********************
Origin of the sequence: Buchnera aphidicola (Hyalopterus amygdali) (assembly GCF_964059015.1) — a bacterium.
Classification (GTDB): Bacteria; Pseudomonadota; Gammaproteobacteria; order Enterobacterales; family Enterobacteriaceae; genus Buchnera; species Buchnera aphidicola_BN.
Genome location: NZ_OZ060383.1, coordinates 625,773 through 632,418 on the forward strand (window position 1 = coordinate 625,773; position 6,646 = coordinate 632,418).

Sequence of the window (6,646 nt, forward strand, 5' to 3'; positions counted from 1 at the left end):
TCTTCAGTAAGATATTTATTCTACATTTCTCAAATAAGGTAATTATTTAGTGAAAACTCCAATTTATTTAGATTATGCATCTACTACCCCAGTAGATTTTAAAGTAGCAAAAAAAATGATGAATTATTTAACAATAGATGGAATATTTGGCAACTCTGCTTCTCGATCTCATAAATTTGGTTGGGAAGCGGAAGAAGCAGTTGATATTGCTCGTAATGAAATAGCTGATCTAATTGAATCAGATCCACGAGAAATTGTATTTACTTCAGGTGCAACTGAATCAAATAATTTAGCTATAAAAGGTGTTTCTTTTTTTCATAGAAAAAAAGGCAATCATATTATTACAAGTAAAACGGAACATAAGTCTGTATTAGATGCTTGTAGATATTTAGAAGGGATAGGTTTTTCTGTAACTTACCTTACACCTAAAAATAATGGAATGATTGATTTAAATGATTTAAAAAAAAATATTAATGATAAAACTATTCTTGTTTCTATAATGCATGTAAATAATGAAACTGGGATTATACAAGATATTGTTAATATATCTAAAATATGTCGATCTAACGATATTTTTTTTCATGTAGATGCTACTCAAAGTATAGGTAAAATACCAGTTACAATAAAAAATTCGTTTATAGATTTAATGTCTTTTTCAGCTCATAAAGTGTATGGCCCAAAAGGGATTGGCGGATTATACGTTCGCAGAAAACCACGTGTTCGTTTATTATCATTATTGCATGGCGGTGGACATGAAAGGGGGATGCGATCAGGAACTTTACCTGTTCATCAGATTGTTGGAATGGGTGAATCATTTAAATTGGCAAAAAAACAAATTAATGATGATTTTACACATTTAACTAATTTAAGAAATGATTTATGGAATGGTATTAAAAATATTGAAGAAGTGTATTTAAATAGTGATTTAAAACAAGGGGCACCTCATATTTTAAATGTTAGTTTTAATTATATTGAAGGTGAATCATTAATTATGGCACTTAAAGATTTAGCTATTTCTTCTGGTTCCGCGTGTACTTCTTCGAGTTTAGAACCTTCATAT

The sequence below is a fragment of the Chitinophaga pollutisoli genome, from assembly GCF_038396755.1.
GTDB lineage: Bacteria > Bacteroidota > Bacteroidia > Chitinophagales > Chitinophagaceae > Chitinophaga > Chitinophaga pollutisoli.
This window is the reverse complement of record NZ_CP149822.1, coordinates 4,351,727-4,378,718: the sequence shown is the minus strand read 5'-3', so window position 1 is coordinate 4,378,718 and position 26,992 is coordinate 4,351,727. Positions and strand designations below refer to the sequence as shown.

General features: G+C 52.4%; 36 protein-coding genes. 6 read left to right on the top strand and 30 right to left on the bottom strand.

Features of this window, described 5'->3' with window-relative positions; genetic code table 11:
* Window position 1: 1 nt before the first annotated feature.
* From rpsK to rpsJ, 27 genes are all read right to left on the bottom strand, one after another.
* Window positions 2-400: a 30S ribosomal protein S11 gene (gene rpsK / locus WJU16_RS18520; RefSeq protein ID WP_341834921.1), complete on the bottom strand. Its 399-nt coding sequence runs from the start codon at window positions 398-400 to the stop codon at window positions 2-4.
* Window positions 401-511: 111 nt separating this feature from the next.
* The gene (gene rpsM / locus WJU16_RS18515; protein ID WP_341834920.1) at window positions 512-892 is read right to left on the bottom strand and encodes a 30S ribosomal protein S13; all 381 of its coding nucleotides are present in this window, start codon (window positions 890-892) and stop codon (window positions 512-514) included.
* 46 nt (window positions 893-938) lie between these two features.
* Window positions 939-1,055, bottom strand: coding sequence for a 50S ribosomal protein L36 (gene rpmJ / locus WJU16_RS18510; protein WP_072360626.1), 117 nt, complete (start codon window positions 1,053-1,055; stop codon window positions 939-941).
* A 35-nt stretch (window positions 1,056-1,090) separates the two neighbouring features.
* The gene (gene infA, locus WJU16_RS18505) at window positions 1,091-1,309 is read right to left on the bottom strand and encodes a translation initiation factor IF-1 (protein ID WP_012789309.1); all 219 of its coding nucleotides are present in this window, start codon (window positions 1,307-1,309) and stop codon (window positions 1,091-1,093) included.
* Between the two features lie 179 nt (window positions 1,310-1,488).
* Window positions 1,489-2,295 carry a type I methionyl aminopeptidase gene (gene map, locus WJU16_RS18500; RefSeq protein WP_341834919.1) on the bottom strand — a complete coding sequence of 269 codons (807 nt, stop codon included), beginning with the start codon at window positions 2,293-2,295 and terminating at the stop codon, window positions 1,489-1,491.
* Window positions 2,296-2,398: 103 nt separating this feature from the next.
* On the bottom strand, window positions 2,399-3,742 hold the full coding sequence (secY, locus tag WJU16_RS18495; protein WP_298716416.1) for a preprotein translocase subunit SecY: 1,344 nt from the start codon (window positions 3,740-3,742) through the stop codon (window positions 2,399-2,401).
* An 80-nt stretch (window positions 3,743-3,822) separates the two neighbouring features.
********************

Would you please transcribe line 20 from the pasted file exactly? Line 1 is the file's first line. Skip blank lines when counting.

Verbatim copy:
* Between the two features lie 179 nt (window positions 1,310-1,488).